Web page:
DR. HERMAN VARNICK – It’s been 25 years since the events of Beethoven, and since that time I have been ceaselessly scorned by children and adults alike. Now that I’m a bit older and a bit wiser, I’ve started to come around to their point of view. Perhaps I shouldn’t have tried to kill that dog.
People forget this, but the economy was rough in those days. Even as a successful veterinarian, the bills were stacking up faster than I could pay them. Now, does that justify hiring some bumbling crooks to steal as many puppies as they could find, so that I could conduct experiments on them for cash? With the benefit of hindsight, I guess maybe not.
Regardless, in 1992 I had developed a reputation as the man to call if you were a pharmaceutical or weapons manufacturer who needed black market lab tests conducted on dogs. Sure, as I look at it now, the whole thing feels a bit off. But it was the 90’s, that’s just what people did back then.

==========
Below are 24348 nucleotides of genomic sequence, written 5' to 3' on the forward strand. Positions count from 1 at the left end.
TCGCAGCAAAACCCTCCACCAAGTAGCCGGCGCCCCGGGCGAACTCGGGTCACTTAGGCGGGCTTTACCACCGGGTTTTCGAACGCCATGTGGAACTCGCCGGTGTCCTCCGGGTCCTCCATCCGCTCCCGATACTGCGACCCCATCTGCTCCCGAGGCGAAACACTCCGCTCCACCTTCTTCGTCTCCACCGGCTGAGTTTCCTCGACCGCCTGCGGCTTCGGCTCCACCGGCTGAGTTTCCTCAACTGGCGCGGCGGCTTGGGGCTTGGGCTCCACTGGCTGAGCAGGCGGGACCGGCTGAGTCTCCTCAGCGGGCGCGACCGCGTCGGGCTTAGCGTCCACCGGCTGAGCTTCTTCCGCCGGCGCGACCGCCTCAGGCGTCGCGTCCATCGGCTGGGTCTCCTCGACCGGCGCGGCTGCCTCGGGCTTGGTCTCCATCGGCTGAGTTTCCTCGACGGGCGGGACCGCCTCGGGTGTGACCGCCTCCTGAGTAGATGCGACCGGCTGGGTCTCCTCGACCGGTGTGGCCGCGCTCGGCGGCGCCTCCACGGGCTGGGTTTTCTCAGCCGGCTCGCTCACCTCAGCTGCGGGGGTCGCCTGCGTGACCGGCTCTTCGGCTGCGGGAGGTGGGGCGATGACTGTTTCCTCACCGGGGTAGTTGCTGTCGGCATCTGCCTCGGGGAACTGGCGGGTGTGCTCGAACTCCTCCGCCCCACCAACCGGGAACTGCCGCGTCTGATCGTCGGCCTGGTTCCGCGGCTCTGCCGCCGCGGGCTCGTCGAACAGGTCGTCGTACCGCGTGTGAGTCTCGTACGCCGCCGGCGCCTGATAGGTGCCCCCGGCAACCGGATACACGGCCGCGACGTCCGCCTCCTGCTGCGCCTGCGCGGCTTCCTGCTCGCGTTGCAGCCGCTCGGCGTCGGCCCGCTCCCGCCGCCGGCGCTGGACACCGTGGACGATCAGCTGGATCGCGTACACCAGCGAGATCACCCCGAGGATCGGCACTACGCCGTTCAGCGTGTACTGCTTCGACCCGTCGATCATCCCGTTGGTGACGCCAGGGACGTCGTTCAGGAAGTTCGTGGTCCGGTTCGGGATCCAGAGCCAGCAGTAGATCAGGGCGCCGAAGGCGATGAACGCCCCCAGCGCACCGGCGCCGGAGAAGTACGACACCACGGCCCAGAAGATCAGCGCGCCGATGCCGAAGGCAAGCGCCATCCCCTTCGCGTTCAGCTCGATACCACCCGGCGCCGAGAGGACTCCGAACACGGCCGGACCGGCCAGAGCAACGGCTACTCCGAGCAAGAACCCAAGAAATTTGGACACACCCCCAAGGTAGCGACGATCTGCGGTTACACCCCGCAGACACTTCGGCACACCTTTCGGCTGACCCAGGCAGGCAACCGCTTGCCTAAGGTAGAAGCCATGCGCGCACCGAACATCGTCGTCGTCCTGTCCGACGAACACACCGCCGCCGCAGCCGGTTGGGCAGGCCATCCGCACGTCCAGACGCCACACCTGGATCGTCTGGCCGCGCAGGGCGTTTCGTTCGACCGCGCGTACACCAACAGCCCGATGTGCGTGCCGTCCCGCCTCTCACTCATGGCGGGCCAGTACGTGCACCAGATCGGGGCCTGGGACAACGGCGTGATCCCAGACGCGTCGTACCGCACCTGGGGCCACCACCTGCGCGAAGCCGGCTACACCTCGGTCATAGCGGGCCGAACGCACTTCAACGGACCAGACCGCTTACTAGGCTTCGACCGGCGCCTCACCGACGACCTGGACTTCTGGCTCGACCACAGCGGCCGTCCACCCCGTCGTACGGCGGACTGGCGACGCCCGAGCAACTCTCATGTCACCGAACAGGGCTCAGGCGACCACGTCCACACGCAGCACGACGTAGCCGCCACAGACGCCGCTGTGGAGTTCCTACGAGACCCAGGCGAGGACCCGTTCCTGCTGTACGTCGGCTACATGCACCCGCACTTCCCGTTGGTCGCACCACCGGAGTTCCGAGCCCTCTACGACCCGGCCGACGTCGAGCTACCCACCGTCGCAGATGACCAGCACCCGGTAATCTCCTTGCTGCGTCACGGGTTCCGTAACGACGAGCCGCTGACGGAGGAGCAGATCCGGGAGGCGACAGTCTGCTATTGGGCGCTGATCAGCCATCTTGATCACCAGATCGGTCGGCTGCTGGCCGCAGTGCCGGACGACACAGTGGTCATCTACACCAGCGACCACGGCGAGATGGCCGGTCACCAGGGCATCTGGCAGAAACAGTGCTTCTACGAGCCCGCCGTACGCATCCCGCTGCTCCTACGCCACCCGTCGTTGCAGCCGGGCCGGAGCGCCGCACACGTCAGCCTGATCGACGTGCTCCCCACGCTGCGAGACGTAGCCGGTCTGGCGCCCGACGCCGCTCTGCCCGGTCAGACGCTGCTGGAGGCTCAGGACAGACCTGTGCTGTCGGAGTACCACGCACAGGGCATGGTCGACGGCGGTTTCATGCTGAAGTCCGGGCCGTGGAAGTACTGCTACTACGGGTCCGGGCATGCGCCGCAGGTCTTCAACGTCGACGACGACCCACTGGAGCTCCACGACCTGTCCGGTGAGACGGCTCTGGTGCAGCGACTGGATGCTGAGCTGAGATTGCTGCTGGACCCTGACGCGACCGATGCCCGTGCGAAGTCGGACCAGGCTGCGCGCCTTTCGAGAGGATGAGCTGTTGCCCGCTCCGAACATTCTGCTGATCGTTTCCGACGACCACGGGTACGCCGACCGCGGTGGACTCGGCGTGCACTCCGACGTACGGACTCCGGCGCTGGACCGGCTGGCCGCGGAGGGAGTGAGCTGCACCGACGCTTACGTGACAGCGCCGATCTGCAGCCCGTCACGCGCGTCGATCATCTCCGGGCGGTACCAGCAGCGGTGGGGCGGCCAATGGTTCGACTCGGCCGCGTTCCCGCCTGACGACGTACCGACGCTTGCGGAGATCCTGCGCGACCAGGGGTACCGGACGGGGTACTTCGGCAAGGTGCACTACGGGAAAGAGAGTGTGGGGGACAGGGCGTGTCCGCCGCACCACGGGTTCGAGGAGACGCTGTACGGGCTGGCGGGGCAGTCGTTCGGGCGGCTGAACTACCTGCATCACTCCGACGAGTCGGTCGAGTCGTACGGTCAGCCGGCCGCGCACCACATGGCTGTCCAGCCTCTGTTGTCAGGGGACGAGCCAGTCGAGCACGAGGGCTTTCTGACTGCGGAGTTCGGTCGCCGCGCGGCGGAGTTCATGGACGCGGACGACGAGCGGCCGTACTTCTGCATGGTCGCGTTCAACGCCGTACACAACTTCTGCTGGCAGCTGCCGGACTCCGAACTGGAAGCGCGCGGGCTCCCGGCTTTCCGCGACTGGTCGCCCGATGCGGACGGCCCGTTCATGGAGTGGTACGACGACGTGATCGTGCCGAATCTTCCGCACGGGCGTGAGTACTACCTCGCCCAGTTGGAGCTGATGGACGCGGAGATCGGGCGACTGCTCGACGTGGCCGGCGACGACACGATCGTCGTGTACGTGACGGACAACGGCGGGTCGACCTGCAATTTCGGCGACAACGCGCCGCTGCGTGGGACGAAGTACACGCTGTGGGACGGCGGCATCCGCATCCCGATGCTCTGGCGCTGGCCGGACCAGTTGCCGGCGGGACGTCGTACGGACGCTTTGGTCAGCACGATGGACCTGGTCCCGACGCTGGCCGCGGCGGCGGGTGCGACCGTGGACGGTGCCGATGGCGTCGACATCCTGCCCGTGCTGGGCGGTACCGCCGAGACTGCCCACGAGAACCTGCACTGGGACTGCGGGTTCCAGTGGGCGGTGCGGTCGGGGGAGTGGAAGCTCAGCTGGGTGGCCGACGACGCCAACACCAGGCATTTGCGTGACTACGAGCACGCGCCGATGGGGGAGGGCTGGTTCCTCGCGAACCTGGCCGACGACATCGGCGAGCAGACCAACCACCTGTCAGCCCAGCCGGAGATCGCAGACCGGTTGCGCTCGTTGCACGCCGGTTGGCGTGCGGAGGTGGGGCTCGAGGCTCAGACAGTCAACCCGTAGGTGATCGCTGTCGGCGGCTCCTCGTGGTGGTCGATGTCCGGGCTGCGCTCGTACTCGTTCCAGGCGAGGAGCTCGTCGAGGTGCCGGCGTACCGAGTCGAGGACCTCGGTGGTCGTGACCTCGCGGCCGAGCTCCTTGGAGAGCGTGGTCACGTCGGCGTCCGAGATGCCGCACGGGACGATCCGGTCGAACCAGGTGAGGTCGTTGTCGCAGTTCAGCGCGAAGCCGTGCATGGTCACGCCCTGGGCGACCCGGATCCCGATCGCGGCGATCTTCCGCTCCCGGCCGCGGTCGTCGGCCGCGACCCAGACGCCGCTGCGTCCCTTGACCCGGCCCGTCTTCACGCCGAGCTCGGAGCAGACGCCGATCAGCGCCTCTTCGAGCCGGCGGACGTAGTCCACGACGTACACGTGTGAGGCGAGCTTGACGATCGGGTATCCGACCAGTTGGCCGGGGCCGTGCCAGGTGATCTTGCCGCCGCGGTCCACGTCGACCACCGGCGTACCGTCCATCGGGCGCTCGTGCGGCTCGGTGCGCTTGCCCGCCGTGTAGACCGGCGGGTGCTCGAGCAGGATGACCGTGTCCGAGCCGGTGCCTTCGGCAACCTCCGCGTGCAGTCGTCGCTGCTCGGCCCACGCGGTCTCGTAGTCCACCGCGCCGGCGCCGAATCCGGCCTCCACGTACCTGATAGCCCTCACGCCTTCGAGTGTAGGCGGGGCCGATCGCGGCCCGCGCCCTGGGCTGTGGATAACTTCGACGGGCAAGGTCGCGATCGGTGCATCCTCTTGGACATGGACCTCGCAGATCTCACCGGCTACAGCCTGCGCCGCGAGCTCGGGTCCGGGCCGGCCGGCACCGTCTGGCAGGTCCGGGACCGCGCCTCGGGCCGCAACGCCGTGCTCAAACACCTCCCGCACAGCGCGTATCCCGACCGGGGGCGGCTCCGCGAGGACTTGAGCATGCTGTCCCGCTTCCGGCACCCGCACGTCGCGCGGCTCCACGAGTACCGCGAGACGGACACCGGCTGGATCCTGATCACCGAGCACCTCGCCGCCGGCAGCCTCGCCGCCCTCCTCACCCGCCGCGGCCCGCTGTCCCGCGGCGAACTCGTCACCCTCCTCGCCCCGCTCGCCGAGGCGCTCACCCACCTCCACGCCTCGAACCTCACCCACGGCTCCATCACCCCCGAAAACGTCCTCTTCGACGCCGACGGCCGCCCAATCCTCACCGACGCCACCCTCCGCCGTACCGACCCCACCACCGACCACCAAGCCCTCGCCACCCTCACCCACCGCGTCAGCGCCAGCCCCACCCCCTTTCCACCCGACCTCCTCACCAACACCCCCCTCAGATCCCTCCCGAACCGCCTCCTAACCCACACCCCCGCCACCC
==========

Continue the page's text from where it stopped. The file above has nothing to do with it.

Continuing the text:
Which brings me to the Beethoven incident. I was hired by a handgun company to test a new type of bullet on a large dog with a thick skull. Granted, here in 2017 I would probably ask myself “Is there a better way to test the impact of a bullet, other than stealing a family’s dog and shooting it in the face at point blank range?” At the time though, this was the only technology available.
As for the actual theft of Beethoven, I’d have to say this is where the most severe miscalculations were made. Rather than pursue legal means to get a large dog, I hatched a plan to steal a St. Bernard from a loving family. I’m not proud of that per se, but in my defense, the whole idea of owning a living thing is kind of messed up when you think about it.
Still, my plan was rushed, poorly executed, and ultimately a failure. It was a disservice to the Newton family, to the employees at my veterinarian’s office, and most importantly to the handgun company. That new bullet never made it to market, and that’s what I regret most.
We all make mistakes, the important thing is that we learn from them. I learned that if you pretend a dog bit you in order to trick a family into thinking it’s rabid, eventually that family is going to drive their car through the wall of your secret dog lab and send a cartload of experimental syringes flying into your chest.
If I can learn that, maybe all of us can.